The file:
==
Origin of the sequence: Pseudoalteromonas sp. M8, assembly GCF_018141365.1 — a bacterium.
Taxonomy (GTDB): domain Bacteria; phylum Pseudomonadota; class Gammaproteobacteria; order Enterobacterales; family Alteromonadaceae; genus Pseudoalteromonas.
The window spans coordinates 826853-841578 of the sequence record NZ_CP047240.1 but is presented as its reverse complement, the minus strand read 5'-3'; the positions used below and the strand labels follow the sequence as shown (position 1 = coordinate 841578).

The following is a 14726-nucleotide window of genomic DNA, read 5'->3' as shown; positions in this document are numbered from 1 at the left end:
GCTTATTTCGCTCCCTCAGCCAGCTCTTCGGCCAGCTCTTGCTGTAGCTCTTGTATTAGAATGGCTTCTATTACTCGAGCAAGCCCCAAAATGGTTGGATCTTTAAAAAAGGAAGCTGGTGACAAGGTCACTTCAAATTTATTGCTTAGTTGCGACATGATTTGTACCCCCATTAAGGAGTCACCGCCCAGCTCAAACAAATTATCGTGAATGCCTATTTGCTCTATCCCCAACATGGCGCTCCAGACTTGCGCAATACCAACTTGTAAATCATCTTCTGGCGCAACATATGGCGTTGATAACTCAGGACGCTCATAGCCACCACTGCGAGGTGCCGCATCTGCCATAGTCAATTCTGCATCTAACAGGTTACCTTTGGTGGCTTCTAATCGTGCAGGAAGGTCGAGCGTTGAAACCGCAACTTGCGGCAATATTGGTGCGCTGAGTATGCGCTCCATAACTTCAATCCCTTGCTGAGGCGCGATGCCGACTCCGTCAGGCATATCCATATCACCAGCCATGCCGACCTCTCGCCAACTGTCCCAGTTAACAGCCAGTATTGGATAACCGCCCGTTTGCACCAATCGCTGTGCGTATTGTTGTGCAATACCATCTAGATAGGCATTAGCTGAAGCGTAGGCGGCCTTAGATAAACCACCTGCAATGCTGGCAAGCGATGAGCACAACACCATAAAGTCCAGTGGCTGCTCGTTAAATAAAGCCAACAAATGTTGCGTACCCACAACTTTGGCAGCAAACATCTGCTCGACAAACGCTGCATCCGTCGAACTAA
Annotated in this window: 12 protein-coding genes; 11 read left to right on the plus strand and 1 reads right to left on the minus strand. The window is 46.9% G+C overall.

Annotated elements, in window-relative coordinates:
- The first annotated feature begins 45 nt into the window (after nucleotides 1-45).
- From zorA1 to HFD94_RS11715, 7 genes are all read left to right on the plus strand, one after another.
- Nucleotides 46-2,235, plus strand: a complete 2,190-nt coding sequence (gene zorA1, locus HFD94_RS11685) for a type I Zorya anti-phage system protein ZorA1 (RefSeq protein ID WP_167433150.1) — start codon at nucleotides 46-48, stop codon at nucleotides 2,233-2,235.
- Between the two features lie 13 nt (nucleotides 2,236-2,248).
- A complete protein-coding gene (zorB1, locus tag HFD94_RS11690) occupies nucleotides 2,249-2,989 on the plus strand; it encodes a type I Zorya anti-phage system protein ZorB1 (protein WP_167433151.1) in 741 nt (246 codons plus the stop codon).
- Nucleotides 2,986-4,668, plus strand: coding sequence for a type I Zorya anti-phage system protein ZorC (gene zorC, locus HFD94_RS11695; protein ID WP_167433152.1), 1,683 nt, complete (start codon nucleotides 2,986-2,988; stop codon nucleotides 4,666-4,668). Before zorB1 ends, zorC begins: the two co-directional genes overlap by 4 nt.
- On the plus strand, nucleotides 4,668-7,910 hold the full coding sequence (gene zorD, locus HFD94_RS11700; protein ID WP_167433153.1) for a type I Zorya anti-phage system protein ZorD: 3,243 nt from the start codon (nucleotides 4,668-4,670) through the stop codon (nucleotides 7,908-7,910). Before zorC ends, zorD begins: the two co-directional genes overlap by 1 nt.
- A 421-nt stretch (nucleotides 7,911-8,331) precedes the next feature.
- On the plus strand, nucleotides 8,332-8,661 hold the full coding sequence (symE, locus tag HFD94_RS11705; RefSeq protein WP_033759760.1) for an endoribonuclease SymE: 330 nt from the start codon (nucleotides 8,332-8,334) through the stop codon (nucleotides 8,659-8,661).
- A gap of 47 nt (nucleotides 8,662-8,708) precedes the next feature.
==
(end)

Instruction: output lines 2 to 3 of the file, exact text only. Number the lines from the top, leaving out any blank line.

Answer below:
Taxonomy (GTDB): domain Bacteria; phylum Pseudomonadota; class Gammaproteobacteria; order Enterobacterales; family Alteromonadaceae; genus Pseudoalteromonas.
The window spans coordinates 826853-841578 of the sequence record NZ_CP047240.1 but is presented as its reverse complement, the minus strand read 5'-3'; the positions used below and the strand labels follow the sequence as shown (position 1 = coordinate 841578).